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PIA Press Release
2009/10/02

WHO eyes 'graphic warning' as effective deterrent to smoking

by Noel B. Najarro

Butuan City (2 October) -- Dr. Florante E. Trinidad, Technical Officer, Tobacco Free Initiative of the World Health Organization (WHO) sees picture-based warnings as effective deterrent against tobacco smoking as compared to text warnings only.

Speaking on the second day of the 3rd Quarter 2009 Media Forum on Tobaco Control Program held recently at the Davao Regency Resort and Hotel Davao City, Dr. Trinidad pointed out during his presentation that picture-based health warnings would increase its effectiveness, make the message more noticeable and salient and help counter the branding and imagery of the package. According to him, it also engages the audience on an emotional level and communicates information to illiterate or less literate populations.

He added that health warnings on tobacco packages that combine text and pictures are among the cost-effective ways to increase public awareness of the serious health risks of tobacco use and to reduce tobacco consumption.

He also pointed out that results of studies in other countries using picture-based warnings may tend to show that it worked. In Canada, 58 % said that it made them think more about health effects of smoking. In Brazil, about 67 % said it made them want to quit. Also from the same country, 54 % said that it made them change their opinion about health consequences of smoking. In Singapore, 28 % said that it made them smoke fewer cigarettes and one out of six avoid smoking in front of children as a result of the warnings. In Thailand, 44 % said that it had made them a lot more likely to quit over the next month and still from the same country, 53 % said that it made them think a lot about the health risks.

Dr. Trinidad said that though tobacco is the leading preventable cause of death, yet it is killing 5.4 million people per year from lung cancer, heart disease and other diseases according to WHO Report on the Global Epidemic of 2008. Smoking in the Philippines, he said are among the highest in the world today. The country ranked 9th highest in the world for adult male smokers, based on the World Lung and the American Cancer Society findings. Thirty-five percent of adults are current smokers. He also pointed out that tobacco companies are targeting the women, the youth and the poor sectors. In 2008, the country ranked 16th in the world for female adult smokers.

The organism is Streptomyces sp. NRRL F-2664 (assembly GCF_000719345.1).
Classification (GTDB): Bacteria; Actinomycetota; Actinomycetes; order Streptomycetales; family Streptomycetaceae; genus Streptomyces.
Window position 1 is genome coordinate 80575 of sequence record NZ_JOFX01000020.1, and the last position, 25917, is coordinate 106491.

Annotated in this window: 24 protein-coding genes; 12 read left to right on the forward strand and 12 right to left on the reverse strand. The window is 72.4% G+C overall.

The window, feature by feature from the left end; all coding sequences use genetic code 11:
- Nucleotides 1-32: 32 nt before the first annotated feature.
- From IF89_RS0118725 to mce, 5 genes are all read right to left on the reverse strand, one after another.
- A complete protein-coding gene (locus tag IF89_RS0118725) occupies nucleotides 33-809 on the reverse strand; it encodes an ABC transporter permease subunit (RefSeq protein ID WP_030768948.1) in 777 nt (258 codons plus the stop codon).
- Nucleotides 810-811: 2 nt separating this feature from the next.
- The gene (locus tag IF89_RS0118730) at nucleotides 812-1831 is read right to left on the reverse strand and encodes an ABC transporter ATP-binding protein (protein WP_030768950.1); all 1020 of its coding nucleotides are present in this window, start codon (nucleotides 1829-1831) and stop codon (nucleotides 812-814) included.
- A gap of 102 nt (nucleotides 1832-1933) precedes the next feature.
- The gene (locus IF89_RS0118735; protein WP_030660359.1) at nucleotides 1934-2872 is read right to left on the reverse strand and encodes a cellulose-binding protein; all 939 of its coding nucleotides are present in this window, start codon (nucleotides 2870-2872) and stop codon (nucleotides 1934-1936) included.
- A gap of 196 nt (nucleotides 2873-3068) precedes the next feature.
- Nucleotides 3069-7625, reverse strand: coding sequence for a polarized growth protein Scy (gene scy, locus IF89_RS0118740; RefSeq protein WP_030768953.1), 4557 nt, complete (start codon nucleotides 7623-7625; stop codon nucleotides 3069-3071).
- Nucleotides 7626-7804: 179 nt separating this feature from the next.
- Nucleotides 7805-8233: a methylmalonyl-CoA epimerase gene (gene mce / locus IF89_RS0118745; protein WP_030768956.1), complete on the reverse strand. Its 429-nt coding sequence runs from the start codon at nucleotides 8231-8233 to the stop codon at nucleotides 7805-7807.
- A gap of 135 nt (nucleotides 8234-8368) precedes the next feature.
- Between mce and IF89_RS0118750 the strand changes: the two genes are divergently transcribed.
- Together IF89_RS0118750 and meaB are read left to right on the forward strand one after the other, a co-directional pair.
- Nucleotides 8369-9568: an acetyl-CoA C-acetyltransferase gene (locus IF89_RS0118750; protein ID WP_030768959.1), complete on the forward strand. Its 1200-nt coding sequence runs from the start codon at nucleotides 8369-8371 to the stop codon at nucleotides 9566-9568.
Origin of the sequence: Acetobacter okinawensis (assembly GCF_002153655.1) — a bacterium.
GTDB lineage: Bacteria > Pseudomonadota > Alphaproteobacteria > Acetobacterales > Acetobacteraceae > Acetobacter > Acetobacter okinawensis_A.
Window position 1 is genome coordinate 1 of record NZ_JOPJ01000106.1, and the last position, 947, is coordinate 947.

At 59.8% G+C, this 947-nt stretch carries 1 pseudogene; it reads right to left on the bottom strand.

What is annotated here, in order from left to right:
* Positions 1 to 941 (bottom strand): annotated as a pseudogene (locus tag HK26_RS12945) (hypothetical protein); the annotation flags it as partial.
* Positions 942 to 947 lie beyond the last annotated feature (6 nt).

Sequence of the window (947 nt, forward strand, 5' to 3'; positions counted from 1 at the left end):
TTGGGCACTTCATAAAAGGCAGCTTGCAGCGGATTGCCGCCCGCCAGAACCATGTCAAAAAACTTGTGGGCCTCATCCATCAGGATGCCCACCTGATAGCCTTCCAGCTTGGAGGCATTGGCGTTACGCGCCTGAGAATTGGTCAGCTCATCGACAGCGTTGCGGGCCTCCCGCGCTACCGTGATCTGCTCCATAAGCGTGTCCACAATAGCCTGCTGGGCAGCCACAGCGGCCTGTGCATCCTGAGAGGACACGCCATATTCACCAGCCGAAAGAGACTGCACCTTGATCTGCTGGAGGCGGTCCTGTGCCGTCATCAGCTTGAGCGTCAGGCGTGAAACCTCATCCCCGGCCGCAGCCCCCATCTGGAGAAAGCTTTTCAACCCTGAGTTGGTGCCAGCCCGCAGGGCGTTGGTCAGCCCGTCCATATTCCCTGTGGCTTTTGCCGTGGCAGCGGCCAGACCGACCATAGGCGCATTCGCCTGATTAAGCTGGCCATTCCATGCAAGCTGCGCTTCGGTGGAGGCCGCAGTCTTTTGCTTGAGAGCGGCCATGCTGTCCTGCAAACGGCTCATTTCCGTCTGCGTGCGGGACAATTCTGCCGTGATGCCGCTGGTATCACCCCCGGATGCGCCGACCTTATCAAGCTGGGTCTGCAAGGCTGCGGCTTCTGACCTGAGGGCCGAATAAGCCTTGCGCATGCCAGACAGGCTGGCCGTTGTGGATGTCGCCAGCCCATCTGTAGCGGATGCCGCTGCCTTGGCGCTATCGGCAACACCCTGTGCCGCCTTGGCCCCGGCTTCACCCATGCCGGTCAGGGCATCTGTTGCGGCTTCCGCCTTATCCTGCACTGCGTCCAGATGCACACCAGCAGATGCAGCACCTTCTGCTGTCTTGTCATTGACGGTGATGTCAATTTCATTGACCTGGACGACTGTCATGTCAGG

Among the world's youths, according to Trinidad, Philippines counts among the heaviest tobacco users with Filipino girls occupying 2nd place and Filipino boys occupied the 4rth slot in 2003. One in every five students, aged 13-15 currently smoke.

It is also equally alarming, as Trinidad pointed out, that hundreds of thousands of people who have never smoked die each year from illness related to inhalation of other people's tobacco smoke. Half of all children worldwide are exposed to tobacco smoke particularly at home. More than 50 studies on environmental smoke and lung cancer risk in people who have never smoked, especially spouses of smokers, have been conducted during the last 25 years. Most of these studies showed an increased risk, especially for persons with higher exposures.

The Philippines, Trinidad said, was a signatory on June 6, 2005 of WHO's Framework Convention On Tobaco Control (FCTC), an evidence-based treaty, in existence to combat the dangers posed by tobacco usage. It aims to reaffirm the people's right to the highest standard of health through effective information dissemination against smoking. It also advocates for the restriction of tobacco advertising, sponsorships and promotions among ratifying countries, (which is 147 among the 193 WHO Member States), protection of the public via information and the setting up of a highly effective method of labeling and packaging.

Proposed measures such as Senate Bill No. 2377 and House Bill 3364 are currently filed in both Houses of Congress hopefully to implement at least three things: fortify the battle against the devastating effects of tobacco use and second-hand smoke with better health warnings, ban misleading descriptors and eliminate deceptive labeling on cigarette packs which undermine public health objectives.

Both measures, Trinidad said, also call for the removal of descriptors that are false or are likely to create an erroneous impression about cigarette characteristics and hazards.

Terms like "low tar", "light", "ultra light" or "mild" create an impression that products bearing such words are less harmful. Smokers of such brands of cigarettes have the same chance of getting cancer, a heart disease or a gangrene as of those who are using the regular variety, he said. (PNN/PIA-Caraga) [top]

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